Ramesses II
record the liturgy used by the priests, and reliefs at Karnak
Karnak
and Medinet Habu illustrate select rites and spells.[46] The bulk of the rituals concern preparing for and conducting the daily offerings of libations for the idol, including a recitation of a ḥtp-dỉ-nsw formula, and purifying and sealing the shrine at the end of the day.[47] The remainder of the rites concern how to conduct various feasts throughout the year.[48] In these cases, Amenhotep's idol or a priest representing him is actually officiating the worship of Amun
Amun
instead of being worshipped himself, which was not a typical cultic practice in ancient Egypt.[49] Notes[edit]

^ a b Manetho - translated by W.G. Waddell, Loeb Classical Library, 1940, p.109 ^ Clayton, p.100. ^ " Amenhotep III
Amenhotep III
or Amenhotpe III". Collins Dictionary. n.d. Retrieved 24 September 2014.  ^ "Amenophis III". Collins Dictionary. n.d. Retrieved 24 September 2014.  ^ a b Dodson & Hilton (2004) p.126 ^ Ahmose, son of Ebana, James Henry Breasted
James Henry Breasted
(2001), - Biography of Ahmose, son of Ebana
Ahmose, son of Ebana
(Ancient Records of Egypt: The eighteenth dynasty), University of Illinois Press, ISBN 0252069749. Retrieved 2017-02-14 ^ "Amenhotep I". British Museum. Retrieved 2007-05-20. [permanent dead link] ^ a b Grimal, p. 201. ^ a b c d e f g h Shaw and Nicholson, p. 28. ^ a b c d Grimal, p. 190. ^ a b c d e f g h i j Bleiberg, p.71. ^ a b c d e Grimal, p.202. ^ Helk, Otto, Drenkhahn, p.969. ^ Fingerson, Manetho's King List. ^ Redford, p.114. ^ von Beckerath, p.189. ^ Breasted, p. 17-18. ^ Breasted, p. 18. ^ a b James, p. 310. ^ Steindorff, Seele, p.33. ^ a b James, p. 311. ^ a b c d e Grimal, p.203. ^ Breasted, p. 30. ^ Breasted, p. 28. ^ a b James, p. 309. ^ a b Freed, p.133. ^ Aldred, p.146. ^ Ashton, Spanel, p.58. ^ Bryan, p.224. ^ a b c d Grimal, p. 206. ^ Helk, pp. 111-112. ^ a b c West, p.63. ^ Breasted, p. 19. ^ Breasted, p. 20. ^ Dunn, J. Amenhotep I. ^ a b Bryan, p.226. ^ a b Dodson, p.42. ^ Dodson, p.43. ^ Andrews, Mark. "KV 39, The Tomb of Amenhotep I?". InterCity Oz, Inc. Archived from the original on 8 June 2007. Retrieved 2007-06-01.  ^ Shaw, p. 136. ^ Dodson p 127 ^ Dodson p 129 ^ Wente, p. 271 ^ Kruchten, p.610. ^ a b c d e Redford, p.115. ^ a b Nelson, Certain Reliefs. p.204. ^ Nelson, Certain Reliefs. p.230. ^ Nelson, Certain Reliefs. p.232. ^ Nelson, Certain Reliefs (Concluded). p.344.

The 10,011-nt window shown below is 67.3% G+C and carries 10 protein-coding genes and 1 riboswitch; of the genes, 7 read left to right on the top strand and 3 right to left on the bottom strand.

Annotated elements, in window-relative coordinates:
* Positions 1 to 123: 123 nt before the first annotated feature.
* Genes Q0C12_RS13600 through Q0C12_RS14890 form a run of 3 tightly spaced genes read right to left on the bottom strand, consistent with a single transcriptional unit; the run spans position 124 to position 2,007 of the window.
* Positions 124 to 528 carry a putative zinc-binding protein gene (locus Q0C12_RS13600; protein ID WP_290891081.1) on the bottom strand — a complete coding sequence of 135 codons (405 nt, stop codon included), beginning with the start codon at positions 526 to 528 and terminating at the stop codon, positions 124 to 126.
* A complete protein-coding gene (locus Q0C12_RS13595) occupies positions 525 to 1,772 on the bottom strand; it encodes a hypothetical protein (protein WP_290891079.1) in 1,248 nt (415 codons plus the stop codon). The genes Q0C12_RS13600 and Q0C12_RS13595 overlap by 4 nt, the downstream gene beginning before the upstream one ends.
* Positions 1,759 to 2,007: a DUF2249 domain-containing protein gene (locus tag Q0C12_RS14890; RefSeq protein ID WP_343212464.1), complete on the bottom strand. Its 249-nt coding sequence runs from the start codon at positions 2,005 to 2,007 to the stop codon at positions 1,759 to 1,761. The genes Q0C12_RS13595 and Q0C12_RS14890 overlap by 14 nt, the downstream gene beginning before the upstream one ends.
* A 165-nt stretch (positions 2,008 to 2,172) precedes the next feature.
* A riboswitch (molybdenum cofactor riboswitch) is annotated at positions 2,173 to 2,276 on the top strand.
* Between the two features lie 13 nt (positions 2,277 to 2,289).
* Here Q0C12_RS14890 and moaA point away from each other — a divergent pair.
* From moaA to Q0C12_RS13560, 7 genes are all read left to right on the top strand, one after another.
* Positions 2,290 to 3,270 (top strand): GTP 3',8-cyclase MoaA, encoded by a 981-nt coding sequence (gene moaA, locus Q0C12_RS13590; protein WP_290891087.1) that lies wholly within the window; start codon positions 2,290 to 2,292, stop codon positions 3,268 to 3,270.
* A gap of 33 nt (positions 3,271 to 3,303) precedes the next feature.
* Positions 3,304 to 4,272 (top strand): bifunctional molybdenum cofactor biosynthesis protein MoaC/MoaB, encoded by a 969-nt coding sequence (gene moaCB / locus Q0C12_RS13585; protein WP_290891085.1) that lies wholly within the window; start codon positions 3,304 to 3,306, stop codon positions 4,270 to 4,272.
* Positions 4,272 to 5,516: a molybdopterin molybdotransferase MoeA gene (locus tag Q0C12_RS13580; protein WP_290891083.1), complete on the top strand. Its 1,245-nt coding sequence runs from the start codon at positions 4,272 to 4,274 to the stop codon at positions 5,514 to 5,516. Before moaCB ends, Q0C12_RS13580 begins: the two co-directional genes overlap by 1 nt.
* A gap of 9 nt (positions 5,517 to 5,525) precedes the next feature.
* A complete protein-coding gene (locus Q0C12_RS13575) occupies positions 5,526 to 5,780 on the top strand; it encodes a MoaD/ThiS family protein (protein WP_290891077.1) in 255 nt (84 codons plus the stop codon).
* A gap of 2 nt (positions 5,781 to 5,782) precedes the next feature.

References[edit] Print sources[edit]

Aldred, Cyril. Egyptian Art. Thames and Hudson Ltd., London. 1980. Ashton, Sally; and Spanel, Donald. "Portraiture," The Oxford Encyclopedia of Ancient Egypt. Ed. Donald Redford. Vol. 3, pp. 55–59. Oxford University Press, 2001. v. Beckerath, Jürgen. Chronologie des Pharaonischen Ägypten. Verlag Philipp von Zabern, 1997. Bleiberg, Edward. "Amenhotep I," The Oxford Encyclopedia of Ancient Egypt. Ed. Donald Redford. Vol. 1, p. 71. Oxford University Press, 2001. Borchardt, Ludwig. Altägyptische Zeitmessung (Die Geschichte der Zeitmessung und der Uhren) I. Berlin and Leipzig, 1920. Breasted, James Henry. Ancient Records of Egypt, Vol. II University of Chicago Press, Chicago, 1906. ISBN 90-04-12989-8.